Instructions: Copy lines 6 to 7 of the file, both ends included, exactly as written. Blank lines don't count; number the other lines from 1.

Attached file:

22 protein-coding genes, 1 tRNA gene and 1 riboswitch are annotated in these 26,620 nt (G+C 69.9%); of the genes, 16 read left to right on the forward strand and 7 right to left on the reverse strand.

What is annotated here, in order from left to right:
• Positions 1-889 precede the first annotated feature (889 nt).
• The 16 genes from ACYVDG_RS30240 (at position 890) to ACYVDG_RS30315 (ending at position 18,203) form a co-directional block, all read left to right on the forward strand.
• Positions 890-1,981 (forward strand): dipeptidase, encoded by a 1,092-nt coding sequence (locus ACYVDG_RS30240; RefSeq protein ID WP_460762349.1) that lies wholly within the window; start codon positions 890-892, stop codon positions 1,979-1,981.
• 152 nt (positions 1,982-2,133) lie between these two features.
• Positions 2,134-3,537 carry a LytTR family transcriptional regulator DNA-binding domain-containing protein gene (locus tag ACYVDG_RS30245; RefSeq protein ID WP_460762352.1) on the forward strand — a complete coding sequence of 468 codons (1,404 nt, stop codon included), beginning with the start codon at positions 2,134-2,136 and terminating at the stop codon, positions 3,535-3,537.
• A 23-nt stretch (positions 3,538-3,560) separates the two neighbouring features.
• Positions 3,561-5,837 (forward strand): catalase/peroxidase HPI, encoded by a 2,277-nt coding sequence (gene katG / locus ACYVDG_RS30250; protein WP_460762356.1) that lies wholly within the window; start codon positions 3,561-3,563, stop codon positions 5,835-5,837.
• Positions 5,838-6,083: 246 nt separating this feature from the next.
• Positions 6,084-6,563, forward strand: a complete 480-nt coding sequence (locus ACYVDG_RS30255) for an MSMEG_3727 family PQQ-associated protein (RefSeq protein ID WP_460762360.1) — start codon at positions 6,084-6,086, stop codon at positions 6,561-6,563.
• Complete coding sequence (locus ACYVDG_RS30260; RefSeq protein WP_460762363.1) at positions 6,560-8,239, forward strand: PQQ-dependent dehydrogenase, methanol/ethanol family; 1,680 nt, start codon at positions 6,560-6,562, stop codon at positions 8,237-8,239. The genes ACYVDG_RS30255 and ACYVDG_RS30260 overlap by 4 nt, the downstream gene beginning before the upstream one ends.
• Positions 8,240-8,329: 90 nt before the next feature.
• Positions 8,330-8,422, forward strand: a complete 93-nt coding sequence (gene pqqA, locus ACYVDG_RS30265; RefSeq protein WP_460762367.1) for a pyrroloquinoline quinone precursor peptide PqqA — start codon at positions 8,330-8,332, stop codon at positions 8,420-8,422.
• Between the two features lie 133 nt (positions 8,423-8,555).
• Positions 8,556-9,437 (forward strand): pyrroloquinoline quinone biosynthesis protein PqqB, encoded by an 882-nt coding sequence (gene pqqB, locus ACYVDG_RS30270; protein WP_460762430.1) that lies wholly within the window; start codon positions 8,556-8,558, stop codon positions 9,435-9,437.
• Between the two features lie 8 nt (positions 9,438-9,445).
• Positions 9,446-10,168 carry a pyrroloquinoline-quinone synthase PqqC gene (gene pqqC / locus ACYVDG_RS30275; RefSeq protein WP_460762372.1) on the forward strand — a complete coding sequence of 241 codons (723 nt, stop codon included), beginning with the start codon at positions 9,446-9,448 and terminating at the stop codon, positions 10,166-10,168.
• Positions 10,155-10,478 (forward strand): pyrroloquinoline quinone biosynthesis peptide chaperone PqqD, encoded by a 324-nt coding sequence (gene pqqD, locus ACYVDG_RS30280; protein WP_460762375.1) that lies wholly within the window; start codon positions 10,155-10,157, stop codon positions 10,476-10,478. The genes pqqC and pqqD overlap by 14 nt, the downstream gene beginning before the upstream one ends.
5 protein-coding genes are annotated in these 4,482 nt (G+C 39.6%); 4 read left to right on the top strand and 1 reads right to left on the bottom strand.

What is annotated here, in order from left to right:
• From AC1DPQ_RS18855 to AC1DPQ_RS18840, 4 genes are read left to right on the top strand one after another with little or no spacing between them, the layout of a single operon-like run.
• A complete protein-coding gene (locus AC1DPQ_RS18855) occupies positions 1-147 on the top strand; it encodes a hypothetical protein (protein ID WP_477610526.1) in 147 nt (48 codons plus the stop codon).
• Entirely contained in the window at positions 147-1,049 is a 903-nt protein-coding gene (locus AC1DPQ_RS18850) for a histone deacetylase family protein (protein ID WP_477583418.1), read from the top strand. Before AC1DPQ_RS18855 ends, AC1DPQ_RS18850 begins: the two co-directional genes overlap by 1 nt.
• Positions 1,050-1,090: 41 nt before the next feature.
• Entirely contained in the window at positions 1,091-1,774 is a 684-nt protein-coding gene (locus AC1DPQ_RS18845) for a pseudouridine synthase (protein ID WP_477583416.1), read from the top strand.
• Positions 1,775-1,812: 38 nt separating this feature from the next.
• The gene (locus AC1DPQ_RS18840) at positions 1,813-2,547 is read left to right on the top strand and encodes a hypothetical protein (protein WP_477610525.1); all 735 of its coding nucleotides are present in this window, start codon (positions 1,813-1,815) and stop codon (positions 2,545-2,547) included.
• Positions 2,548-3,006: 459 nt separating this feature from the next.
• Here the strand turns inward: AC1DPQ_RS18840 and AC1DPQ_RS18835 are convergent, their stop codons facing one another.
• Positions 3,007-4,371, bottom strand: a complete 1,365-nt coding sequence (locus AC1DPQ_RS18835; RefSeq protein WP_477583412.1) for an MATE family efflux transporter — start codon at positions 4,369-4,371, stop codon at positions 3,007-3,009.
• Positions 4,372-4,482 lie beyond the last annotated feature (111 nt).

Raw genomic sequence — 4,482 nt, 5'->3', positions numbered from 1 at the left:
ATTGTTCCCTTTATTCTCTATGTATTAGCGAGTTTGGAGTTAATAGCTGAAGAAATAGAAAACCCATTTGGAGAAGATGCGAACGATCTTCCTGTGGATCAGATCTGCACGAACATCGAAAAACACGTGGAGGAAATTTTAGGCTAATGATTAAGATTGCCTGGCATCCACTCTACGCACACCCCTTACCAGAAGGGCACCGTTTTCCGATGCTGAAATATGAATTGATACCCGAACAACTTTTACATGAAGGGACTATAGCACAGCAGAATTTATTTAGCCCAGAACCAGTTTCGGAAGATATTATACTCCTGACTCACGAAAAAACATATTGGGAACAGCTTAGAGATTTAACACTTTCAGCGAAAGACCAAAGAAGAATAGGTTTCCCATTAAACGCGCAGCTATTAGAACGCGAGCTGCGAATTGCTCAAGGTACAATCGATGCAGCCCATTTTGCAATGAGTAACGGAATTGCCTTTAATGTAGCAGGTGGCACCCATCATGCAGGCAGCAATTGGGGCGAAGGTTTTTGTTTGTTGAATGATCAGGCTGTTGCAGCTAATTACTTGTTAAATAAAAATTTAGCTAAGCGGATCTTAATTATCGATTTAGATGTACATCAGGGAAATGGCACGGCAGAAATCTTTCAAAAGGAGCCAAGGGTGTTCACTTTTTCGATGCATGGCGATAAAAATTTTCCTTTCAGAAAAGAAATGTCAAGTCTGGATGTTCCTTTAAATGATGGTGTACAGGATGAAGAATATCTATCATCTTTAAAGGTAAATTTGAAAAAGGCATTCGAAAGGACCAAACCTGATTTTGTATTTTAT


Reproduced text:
• 152 nt (positions 1,982-2,133) lie between these two features.
• Positions 2,134-3,537 carry a LytTR family transcriptional regulator DNA-binding domain-containing protein gene (locus tag ACYVDG_RS30245; RefSeq protein ID WP_460762352.1) on the forward strand — a complete coding sequence of 468 codons (1,404 nt, stop codon included), beginning with the start codon at positions 2,134-2,136 and terminating at the stop codon, positions 3,535-3,537.